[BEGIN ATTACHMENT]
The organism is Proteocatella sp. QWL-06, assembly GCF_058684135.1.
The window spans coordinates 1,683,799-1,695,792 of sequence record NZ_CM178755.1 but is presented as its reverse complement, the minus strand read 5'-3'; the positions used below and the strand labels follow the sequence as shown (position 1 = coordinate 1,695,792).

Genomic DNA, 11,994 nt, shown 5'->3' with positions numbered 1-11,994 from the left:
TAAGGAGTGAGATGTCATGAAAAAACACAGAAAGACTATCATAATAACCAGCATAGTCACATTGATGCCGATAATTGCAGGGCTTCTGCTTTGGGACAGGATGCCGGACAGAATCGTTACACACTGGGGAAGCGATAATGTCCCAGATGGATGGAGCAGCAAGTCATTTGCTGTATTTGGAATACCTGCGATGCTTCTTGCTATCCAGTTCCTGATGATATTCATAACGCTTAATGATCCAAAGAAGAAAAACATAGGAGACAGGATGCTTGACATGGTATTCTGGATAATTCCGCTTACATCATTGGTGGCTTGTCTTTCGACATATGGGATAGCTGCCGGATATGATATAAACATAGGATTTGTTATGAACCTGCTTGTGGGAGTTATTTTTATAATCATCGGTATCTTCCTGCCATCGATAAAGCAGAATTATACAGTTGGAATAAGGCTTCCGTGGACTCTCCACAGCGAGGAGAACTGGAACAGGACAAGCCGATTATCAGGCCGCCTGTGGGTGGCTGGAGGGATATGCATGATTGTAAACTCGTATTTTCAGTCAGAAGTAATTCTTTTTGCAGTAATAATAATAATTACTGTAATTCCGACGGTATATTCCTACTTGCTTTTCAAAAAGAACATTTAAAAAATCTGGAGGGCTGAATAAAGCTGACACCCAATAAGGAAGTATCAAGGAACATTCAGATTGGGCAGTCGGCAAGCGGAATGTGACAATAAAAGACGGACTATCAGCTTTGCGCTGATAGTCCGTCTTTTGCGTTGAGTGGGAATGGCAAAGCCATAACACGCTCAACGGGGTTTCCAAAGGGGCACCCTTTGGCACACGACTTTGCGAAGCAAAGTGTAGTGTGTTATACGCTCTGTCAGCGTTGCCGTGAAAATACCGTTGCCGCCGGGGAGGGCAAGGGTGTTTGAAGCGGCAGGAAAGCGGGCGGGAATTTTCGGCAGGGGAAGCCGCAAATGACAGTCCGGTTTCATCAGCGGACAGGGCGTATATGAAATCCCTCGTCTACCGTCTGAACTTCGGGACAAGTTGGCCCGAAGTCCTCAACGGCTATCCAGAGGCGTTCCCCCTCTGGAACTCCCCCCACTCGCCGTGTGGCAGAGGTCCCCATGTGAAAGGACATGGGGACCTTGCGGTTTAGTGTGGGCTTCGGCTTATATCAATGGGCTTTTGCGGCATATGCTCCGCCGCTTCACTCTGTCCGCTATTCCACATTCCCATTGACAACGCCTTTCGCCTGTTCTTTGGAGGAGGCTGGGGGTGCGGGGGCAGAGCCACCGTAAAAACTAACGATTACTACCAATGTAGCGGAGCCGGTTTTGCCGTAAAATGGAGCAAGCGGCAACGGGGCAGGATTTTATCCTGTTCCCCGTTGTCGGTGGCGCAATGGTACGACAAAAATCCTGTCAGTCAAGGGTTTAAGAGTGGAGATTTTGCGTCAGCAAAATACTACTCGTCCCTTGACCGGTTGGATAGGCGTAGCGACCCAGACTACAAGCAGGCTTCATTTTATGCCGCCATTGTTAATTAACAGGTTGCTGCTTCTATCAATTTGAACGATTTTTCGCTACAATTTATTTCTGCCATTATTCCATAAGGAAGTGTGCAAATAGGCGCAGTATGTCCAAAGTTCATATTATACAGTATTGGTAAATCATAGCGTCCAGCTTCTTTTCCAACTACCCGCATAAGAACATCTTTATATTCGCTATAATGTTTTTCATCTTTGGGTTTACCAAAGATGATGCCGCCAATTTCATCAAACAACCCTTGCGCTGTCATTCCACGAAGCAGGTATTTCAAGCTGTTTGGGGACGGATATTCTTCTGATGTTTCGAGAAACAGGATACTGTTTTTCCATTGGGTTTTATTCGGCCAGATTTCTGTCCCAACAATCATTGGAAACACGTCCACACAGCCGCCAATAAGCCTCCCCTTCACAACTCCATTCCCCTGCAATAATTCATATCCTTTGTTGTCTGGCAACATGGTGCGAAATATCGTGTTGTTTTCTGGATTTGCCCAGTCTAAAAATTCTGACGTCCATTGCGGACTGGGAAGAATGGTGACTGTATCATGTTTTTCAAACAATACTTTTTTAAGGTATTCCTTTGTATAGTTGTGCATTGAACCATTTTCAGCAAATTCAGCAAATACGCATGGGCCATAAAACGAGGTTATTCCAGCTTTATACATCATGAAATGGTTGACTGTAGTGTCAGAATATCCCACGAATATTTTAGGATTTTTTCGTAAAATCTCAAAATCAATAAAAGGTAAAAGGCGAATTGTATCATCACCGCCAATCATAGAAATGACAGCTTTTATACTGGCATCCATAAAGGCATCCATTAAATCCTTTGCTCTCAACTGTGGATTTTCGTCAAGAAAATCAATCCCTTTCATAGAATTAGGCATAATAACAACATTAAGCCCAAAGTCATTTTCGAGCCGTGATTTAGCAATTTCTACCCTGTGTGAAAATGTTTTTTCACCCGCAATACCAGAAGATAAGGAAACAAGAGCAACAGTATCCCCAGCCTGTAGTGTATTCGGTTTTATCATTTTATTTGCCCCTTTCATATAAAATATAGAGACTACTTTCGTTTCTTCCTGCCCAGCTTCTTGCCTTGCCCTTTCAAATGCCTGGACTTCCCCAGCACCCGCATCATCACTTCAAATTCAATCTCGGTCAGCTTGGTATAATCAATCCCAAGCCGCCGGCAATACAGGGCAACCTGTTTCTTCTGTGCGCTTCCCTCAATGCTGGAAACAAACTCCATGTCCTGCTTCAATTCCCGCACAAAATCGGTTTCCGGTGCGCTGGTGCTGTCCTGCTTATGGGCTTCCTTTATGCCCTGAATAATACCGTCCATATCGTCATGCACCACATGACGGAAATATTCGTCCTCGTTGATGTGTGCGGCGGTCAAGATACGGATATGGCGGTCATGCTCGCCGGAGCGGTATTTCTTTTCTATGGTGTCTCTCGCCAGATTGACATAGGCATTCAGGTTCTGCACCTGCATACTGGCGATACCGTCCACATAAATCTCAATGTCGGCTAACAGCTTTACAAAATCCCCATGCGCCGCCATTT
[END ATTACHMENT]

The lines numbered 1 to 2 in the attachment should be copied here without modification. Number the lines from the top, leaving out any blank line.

The organism is Proteocatella sp. QWL-06, assembly GCF_058684135.1.
The window spans coordinates 1,683,799-1,695,792 of sequence record NZ_CM178755.1 but is presented as its reverse complement, the minus strand read 5'-3'; the positions used below and the strand labels follow the sequence as shown (position 1 = coordinate 1,695,792).